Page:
GDP growth has been faster than what was reported before

GDP data magic

• GDP growth has been faster than what was reported before
• But growth is still unbalanced …
• … and downside risks prevail

GDP growth has been faster than what was reported before
Economic growth in Estonia looks much stronger in the first half of this year after the substantial data revisions by the Statistical Office this September. There was no decline in economic activity in the first quarter as was reported earlier. According to the revised data, GDP growth accelerated from 0.3% in the first quarter to 2.4% in the second quarter. Higher GDP growth is more in line with other economic indicators, i.e., the fast growth in wages, retail sales, and real estate prices.

But growth is still unbalanced and therefore unsustainable …
In the second quarter of this year, economic growth was still too dependent on private consumption. Investments grew modestly. The growth of exports remained small, affected by weak external demand and increased geopolitical tensions. In a tiny, open economy like Estonia, consumption-based growth cannot continue for long, if exports and investments do not pick up.

… and downside risks prevail
As the economic growth rate of Estonia for the first half of the year was lifted considerably, analysts might consider revising their forecasts upwards later this year. At the same time, negative external risks have clearly grown. The Russia-Ukraine conflict and new round(s) of sanctions from both sides have increased the instability in the region and will dampen trade and investment flows.

Source: Swedbank

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African swine fever found in Estonian wild pig

A carcass of a wild pig that died of African swine fever, an animal disease that poses a severe threat to pork producers, was found in southern Estonia last week, government veterinary officials confirmed today.

“The infected dead wild pig was found six kilometers from the Latvian border. No domesticated animal has been diagnosed with the disease yet,” said Veterinary and Food Board director general Ago Pärtel in a statement. He reiterated calls for strict measures to keep the situation that way.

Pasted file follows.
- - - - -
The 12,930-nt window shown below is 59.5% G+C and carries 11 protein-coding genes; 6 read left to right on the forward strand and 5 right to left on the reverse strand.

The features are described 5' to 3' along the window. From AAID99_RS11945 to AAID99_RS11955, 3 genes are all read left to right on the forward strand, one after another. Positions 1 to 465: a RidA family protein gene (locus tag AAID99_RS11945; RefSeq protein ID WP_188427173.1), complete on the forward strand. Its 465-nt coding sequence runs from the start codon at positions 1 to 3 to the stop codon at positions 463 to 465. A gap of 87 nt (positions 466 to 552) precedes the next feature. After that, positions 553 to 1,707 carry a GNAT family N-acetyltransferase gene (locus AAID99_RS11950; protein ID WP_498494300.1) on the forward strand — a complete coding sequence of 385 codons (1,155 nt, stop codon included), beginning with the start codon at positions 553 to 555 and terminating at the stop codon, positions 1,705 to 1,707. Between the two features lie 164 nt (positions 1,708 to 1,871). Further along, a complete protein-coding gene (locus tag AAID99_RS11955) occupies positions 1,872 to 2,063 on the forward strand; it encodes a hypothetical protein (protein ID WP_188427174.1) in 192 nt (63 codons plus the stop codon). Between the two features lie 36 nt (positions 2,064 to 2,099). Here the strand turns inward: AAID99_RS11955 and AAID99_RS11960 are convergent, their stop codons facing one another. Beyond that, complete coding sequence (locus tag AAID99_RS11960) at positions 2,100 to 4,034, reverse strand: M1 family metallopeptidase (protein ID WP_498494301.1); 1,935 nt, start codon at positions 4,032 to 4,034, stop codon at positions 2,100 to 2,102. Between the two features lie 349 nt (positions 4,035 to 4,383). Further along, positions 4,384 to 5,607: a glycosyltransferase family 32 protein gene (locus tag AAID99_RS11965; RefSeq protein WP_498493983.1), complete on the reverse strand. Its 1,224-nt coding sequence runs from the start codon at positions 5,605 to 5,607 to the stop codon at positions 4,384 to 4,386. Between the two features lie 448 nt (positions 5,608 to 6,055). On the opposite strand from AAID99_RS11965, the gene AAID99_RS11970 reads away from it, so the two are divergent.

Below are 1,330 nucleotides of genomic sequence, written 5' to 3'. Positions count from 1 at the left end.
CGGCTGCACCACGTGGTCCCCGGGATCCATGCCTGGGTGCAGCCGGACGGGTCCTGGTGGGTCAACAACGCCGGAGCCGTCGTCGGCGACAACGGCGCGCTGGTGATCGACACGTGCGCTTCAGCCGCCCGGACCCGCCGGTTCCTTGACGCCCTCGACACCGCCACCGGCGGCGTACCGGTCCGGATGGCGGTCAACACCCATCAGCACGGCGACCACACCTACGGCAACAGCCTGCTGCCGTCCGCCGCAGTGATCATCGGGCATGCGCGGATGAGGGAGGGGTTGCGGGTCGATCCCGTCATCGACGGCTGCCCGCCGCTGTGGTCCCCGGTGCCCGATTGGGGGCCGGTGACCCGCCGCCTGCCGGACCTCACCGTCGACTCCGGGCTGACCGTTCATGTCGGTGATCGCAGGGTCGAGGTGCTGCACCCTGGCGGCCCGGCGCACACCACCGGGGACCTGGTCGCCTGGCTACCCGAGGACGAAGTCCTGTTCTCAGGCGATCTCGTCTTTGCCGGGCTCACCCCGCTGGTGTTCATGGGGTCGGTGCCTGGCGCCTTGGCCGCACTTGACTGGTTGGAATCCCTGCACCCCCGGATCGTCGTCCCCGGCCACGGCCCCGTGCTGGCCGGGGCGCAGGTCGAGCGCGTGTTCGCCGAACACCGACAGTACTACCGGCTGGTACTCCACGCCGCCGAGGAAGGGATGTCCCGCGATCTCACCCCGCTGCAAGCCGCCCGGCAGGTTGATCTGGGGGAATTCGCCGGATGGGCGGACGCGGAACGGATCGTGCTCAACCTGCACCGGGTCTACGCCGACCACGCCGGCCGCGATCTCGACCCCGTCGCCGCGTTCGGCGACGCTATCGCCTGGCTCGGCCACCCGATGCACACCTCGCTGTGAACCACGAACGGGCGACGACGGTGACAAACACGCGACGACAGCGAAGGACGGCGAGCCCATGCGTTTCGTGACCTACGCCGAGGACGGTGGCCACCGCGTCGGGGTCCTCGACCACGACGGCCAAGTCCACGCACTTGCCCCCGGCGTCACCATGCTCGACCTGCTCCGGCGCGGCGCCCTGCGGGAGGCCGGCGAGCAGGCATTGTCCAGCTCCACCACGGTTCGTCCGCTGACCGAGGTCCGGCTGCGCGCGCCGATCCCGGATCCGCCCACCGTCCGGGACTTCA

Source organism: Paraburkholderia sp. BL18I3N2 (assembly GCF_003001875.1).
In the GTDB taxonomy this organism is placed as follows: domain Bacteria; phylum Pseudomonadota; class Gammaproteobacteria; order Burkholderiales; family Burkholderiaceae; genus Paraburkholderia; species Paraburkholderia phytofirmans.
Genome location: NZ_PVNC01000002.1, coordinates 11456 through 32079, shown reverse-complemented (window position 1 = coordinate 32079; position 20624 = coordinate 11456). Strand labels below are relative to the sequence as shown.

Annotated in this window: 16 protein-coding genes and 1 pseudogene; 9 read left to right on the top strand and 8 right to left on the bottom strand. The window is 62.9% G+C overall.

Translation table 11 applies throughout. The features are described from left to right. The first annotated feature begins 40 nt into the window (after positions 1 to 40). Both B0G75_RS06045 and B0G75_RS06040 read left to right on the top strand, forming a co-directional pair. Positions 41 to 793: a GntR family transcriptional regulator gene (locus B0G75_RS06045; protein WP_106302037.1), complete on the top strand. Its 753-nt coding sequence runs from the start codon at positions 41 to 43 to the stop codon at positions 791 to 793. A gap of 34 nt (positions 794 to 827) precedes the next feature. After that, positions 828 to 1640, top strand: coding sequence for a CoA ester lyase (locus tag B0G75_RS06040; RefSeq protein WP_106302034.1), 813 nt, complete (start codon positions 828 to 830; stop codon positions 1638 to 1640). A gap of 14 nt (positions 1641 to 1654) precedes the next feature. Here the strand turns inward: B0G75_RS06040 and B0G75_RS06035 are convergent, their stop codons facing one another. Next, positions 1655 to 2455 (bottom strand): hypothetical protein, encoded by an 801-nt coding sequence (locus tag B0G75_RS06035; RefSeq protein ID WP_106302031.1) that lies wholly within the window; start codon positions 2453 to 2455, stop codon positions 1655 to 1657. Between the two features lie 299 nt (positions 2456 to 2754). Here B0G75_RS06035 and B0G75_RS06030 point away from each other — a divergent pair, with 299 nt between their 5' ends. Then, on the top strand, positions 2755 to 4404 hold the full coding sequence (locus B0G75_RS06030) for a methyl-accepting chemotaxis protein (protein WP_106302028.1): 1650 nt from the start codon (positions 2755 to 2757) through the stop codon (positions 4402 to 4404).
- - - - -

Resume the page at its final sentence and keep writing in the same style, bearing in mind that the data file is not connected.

Wild pigs with the disease were found in Latvia earlier in the summer, and the virus is believed to have been present on the Estonian side of the border already earlier.

The disease in the Estonian pig was diagnosed by a EU lab in Spain.

There are 15 pig farming enterprises within an eight-kilometer radius of the carcass, which was found in Hummuli in southern Estonia. Partel has established additional strict measures on slaughter and movement of animals for these farms.

Agriculture Minister Ivari Padar said in a media statement: “Restrictions are likely on the way for export of live pigs. These do not impact meat and meat products.”

Source: ERR News

The ban of quick loan advertising is big loss for media

A plan by the Ministry of Economic Affairs to ban quick and payday loan advertising on television and radio would cost the stations roughly 3.6 million euros, said the Association of Estonian Broadcasters.

Toomas Vara, the head of the association, told Eesti Päevaleht the plan would have an unproportionally large financial effect.

“Banning ads on a legal activity is crazy, instead of regulating the accessibility of loans and measures of fast loan companies,” he said.

Tea Danilov said the bill would infringe on the principle of a free economy, but would benefit consumers.

The bill could be discussed by the government already this week.

Source: ERR News

The cost of Russian import ban

The Estonian Institute of Economic Research has put a number on last month’s Russian ban on the import of food products, fish, meat, and fruit and vegetables from EU nations.

The direct loss is only 75 million euros, the sum of the banned products exported to Russia annually, while that figure doubles as many raw ingredients are exported to neighboring countries, which would have been processed and sent to Russia.

Cheese manufacturers are suffering the most, with their losses calculated at 27 million euros. Raw fish and fish products make up 15 million euros annually in exports to the eastern neighbor, with milk and dairy products in a similar bracket.

Losses from indirect exports to Russia are hitting the dairy industry the hardest.

Marje Josing, the head of the institute, said the figures are food for thought for companies which have failed to diversify markets, adding that businesses have played safe in comfortable schemes of selling raw material, instead of adding value or trying to crack Scandinavian or German markets.

She said looking at the bigger picture, the food industry is growing in the world, and demand is increasing.

Source: ERR News

Estonian companies buying airtime in pro-Kremlin media

Some 150 Estonian enterprises and organizations, including Health Sickness Fund, are advertising their products in pro-Kremlin state media channels such as RTR Rossija which is also available in Estonia, writes Äripäev.